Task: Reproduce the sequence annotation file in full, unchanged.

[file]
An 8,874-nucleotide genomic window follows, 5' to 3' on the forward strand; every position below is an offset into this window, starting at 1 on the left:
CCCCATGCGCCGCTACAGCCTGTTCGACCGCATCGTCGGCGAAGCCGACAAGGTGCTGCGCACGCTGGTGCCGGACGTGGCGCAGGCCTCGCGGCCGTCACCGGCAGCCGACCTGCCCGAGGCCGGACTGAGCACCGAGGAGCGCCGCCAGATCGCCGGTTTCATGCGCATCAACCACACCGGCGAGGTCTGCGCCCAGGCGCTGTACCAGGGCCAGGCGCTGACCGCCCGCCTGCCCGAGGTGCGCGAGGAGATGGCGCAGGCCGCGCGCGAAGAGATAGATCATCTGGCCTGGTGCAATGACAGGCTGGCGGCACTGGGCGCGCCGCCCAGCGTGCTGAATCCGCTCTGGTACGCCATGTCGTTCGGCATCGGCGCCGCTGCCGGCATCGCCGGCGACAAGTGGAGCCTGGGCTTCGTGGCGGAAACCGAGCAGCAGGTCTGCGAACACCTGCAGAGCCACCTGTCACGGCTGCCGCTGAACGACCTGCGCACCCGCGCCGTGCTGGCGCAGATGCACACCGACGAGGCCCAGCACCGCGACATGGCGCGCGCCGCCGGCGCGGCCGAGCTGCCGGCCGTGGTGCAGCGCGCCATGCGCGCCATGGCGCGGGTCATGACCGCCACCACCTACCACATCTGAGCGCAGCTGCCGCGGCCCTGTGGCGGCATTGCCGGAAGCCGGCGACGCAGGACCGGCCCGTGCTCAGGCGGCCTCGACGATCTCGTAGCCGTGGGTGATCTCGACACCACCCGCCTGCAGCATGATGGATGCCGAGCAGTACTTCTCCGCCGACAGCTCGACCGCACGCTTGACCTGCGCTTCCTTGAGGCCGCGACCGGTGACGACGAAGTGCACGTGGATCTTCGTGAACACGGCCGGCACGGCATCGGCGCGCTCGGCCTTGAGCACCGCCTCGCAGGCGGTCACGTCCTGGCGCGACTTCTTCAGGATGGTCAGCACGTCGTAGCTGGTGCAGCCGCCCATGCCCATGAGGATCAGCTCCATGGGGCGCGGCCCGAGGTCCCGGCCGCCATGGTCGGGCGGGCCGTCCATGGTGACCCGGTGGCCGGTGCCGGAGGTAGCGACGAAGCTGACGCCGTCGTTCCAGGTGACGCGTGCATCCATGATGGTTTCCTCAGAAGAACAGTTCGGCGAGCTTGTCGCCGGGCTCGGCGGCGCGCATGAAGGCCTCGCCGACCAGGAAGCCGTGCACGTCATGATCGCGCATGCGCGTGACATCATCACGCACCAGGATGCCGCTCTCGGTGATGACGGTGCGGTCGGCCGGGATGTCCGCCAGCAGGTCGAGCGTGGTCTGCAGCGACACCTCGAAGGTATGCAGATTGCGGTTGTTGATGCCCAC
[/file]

An 8,874-nucleotide genomic window follows, 5' to 3' on the forward strand; every position below is an offset into this window, starting at 1 on the left:
CCCCATGCGCCGCTACAGCCTGTTCGACCGCATCGTCGGCGAAGCCGACAAGGTGCTGCGCACGCTGGTGCCGGACGTGGCGCAGGCCTCGCGGCCGTCACCGGCAGCCGACCTGCCCGAGGCCGGACTGAGCACCGAGGAGCGCCGCCAGATCGCCGGTTTCATGCGCATCAACCACACCGGCGAGGTCTGCGCCCAGGCGCTGTACCAGGGCCAGGCGCTGACCGCCCGCCTGCCCGAGGTGCGCGAGGAGATGGCGCAGGCCGCGCGCGAAGAGATAGATCATCTGGCCTGGTGCAATGACAGGCTGGCGGCACTGGGCGCGCCGCCCAGCGTGCTGAATCCGCTCTGGTACGCCATGTCGTTCGGCATCGGCGCCGCTGCCGGCATCGCCGGCGACAAGTGGAGCCTGGGCTTCGTGGCGGAAACCGAGCAGCAGGTCTGCGAACACCTGCAGAGCCACCTGTCACGGCTGCCGCTGAACGACCTGCGCACCCGCGCCGTGCTGGCGCAGATGCACACCGACGAGGCCCAGCACCGCGACATGGCGCGCGCCGCCGGCGCGGCCGAGCTGCCGGCCGTGGTGCAGCGCGCCATGCGCGCCATGGCGCGGGTCATGACCGCCACCACCTACCACATCTGAGCGCAGCTGCCGCGGCCCTGTGGCGGCATTGCCGGAAGCCGGCGACGCAGGACCGGCCCGTGCTCAGGCGGCCTCGACGATCTCGTAGCCGTGGGTGATCTCGACACCACCCGCCTGCAGCATGATGGATGCCGAGCAGTACTTCTCCGCCGACAGCTCGACCGCACGCTTGACCTGCGCTTCCTTGAGGCCGCGACCGGTGACGACGAAGTGCACGTGGATCTTCGTGAACACGGCCGGCACGGCATCGGCGCGCTCGGCCTTGAGCACCGCCTCGCAGGCGGTCACGTCCTGGCGCGACTTCTTCAGGATGGTCAGCACGTCGTAGCTGGTGCAGCCGCCCATGCCCATGAGGATCAGCTCCATGGGGCGCGGCCCGAGGTCCCGGCCGCCATGGTCGGGCGGGCCGTCCATGGTGACCCGGTGGCCGGTGCCGGAGGTAGCGACGAAGCTGACGCCGTCGTTCCAGGTGACGCGTGCATCCATGATGGTTTCCTCAGAAGAACAGTTCGGCGAGCTTGTCGCCGGGCTCGGCGGCGCGCATGAAGGCCTCGCCGACCAGGAAGCCGTGCACGTCATGATCGCGCATGCGCGTGACATCATCACGCACCAGGATGCCGCTCTCGGTGATGACGGTGCGGTCGGCCGGGATGTCCGCCAGCAGGTCGAGCGTGGTCTGCAGCGACACCTCGAAGGTATGCAGATTGCGGTTGTTGATGCCCAC